2. A shifting hierarchy of innovation hubs

Austin emerges as a global hub for innovation, joining the ranks of the world’s leading cities

The San Francisco Bay Area remains at the forefront of global innovation by a significant margin, outperforming most on venture capital, R&D investment, productivity and talent breadth. Beijing, Boston, Tokyo, London, Seoul, Singapore, Shanghai, New York and Paris all rounded out the pool of global leading hubs when factoring in both innovation output and talent concentration, as was the case in previous years.

Notably, Singapore and Shanghai improved even more on their already strong showings within this elite grouping. At the same time, the continued migration of talent, manufacturing and economic and corporate activity has pushed Austin into the realm of “global builders”, joining Los Angeles, Munich, San Diego, Shenzhen, Tel Aviv and Toronto.

Despite the increasing competition for talent and challenges relating to costs of housing and doing business, “global leaders” remain distinguished by access to critical capital and funding as well as the breadth and depth of skilled workers. It will be critical for innovation-related firms to maintain – and in some cases expand – their footholds in these cities in order to realise the benefits of such structural advantages that are unlikely to be replicated elsewhere.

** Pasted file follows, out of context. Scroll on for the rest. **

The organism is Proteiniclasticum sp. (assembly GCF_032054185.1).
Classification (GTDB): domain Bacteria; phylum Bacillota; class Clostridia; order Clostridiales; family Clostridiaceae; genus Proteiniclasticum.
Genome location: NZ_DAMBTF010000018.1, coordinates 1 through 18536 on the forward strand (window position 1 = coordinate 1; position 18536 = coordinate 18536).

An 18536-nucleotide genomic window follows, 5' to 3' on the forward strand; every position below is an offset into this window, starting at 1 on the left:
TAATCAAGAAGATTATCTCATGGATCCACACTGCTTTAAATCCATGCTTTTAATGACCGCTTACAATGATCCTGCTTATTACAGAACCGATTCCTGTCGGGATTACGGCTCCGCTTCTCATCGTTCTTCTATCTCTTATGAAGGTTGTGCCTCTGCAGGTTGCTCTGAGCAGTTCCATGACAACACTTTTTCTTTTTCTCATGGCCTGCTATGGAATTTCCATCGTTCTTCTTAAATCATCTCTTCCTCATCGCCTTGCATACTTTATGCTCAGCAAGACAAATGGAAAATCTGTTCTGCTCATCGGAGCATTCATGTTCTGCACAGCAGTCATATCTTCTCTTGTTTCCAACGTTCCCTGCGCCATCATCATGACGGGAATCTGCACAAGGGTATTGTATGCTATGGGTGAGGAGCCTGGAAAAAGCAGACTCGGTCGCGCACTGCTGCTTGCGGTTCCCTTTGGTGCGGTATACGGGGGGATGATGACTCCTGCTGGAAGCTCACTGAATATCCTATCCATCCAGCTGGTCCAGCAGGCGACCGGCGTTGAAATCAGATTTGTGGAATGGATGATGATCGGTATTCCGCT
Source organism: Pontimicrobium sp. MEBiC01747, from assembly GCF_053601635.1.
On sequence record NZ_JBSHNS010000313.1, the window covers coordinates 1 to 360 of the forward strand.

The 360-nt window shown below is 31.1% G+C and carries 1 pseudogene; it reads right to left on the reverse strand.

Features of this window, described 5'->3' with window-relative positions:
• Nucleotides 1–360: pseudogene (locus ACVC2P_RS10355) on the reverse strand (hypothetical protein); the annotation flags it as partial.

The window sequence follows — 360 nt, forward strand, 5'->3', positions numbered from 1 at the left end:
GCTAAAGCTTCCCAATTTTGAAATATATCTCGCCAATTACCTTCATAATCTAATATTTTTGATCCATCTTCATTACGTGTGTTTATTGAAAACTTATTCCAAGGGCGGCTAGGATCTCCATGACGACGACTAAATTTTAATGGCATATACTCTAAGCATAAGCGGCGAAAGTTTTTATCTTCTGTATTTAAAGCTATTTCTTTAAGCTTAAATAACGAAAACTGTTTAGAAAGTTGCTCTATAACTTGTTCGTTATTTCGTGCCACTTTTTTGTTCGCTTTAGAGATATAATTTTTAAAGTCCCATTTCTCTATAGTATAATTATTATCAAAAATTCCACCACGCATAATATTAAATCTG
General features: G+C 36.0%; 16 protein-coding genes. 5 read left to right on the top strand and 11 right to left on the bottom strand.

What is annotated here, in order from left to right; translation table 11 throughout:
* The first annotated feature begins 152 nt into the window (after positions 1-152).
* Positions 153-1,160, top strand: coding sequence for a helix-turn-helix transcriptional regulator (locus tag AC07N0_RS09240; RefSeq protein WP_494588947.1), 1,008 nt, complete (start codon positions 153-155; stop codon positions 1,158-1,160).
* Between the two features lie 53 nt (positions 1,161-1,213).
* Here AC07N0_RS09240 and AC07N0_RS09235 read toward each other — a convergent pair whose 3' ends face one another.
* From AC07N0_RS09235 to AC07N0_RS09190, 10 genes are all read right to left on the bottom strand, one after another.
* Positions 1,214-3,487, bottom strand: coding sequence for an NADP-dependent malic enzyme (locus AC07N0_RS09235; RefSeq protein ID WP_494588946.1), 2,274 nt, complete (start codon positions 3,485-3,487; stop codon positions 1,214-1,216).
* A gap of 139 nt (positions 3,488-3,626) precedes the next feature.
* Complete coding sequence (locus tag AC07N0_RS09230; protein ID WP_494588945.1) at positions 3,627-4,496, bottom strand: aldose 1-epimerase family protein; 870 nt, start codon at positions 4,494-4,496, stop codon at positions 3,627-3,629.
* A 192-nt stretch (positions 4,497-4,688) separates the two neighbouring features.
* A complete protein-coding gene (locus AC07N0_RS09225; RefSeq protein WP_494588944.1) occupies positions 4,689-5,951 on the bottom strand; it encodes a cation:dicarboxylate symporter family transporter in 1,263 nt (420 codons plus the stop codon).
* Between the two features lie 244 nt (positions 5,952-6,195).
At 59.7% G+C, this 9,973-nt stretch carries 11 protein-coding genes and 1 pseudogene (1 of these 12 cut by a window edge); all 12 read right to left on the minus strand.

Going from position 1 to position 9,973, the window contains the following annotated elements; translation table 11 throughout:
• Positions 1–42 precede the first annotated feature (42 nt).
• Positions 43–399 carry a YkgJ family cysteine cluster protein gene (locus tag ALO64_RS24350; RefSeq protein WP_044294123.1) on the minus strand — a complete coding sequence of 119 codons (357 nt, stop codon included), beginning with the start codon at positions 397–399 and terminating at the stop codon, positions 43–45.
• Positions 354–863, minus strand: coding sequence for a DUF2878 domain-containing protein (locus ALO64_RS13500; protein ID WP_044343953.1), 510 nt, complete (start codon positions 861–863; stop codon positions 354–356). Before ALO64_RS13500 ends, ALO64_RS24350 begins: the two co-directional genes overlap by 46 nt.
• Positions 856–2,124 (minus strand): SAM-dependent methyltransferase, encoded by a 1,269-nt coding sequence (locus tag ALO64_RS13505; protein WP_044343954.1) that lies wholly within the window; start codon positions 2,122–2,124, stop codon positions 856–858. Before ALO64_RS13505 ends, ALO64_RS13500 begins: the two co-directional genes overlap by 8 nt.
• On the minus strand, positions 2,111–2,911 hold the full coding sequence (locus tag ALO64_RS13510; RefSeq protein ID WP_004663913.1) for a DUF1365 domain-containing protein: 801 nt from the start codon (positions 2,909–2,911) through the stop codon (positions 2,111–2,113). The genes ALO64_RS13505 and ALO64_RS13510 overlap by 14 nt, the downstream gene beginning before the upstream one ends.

3. New and emerging innovation sectors

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Cities that have developed specializations in emerging technologies will have a competitive advantage

Driving much of this market maturation and development of increasingly specialized clusters has been an injection of capital into newer technologies, eroding the previous dominance of traditional tech segments and companies. Leading this has been generative AI, which received US$22.3 billion in venture capital funding in 2023, along with growth in electric mobility, batteries, space tech, green buildings, hydrogen, challenger banks, drug development and synthetic biology to bring new innovation funding to US$54.7 billion throughout the year, more than doubling since 2020.